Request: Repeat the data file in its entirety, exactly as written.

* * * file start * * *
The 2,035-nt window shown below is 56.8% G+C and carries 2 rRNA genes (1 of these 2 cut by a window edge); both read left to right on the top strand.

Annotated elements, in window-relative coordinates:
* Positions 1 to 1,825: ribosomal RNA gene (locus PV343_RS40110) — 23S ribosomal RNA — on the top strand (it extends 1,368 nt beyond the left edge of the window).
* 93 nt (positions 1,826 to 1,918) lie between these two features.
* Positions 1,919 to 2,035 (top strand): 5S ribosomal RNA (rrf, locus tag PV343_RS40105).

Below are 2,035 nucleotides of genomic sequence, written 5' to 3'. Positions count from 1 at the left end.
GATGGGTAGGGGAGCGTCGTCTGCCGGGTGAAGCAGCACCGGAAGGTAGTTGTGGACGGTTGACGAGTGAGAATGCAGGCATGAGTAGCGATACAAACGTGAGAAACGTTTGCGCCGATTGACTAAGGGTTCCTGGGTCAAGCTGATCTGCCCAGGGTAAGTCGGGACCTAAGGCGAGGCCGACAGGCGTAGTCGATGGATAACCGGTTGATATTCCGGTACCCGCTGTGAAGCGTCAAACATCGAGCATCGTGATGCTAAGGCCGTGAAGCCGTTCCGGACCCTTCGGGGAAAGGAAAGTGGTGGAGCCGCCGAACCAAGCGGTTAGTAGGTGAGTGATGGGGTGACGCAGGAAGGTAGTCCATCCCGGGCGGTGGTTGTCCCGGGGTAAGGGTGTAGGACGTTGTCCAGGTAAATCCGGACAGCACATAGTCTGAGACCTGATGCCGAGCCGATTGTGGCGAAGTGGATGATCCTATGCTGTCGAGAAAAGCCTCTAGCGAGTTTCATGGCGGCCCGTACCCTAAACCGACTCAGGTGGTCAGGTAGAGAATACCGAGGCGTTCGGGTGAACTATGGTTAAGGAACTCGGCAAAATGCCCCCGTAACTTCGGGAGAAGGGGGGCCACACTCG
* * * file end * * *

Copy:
The 2,035-nt window shown below is 56.8% G+C and carries 2 rRNA genes (1 of these 2 cut by a window edge); both read left to right on the top strand.

Annotated elements, in window-relative coordinates:
* Positions 1 to 1,825: ribosomal RNA gene (locus PV343_RS40110) — 23S ribosomal RNA — on the top strand (it extends 1,368 nt beyond the left edge of the window).
* 93 nt (positions 1,826 to 1,918) lie between these two features.
* Positions 1,919 to 2,035 (top strand): 5S ribosomal RNA (rrf, locus tag PV343_RS40105).

Below are 2,035 nucleotides of genomic sequence, written 5' to 3'. Positions count from 1 at the left end.
GATGGGTAGGGGAGCGTCGTCTGCCGGGTGAAGCAGCACCGGAAGGTAGTTGTGGACGGTTGACGAGTGAGAATGCAGGCATGAGTAGCGATACAAACGTGAGAAACGTTTGCGCCGATTGACTAAGGGTTCCTGGGTCAAGCTGATCTGCCCAGGGTAAGTCGGGACCTAAGGCGAGGCCGACAGGCGTAGTCGATGGATAACCGGTTGATATTCCGGTACCCGCTGTGAAGCGTCAAACATCGAGCATCGTGATGCTAAGGCCGTGAAGCCGTTCCGGACCCTTCGGGGAAAGGAAAGTGGTGGAGCCGCCGAACCAAGCGGTTAGTAGGTGAGTGATGGGGTGACGCAGGAAGGTAGTCCATCCCGGGCGGTGGTTGTCCCGGGGTAAGGGTGTAGGACGTTGTCCAGGTAAATCCGGACAGCACATAGTCTGAGACCTGATGCCGAGCCGATTGTGGCGAAGTGGATGATCCTATGCTGTCGAGAAAAGCCTCTAGCGAGTTTCATGGCGGCCCGTACCCTAAACCGACTCAGGTGGTCAGGTAGAGAATACCGAGGCGTTCGGGTGAACTATGGTTAAGGAACTCGGCAAAATGCCCCCGTAACTTCGGGAGAAGGGGGGCCACACTCG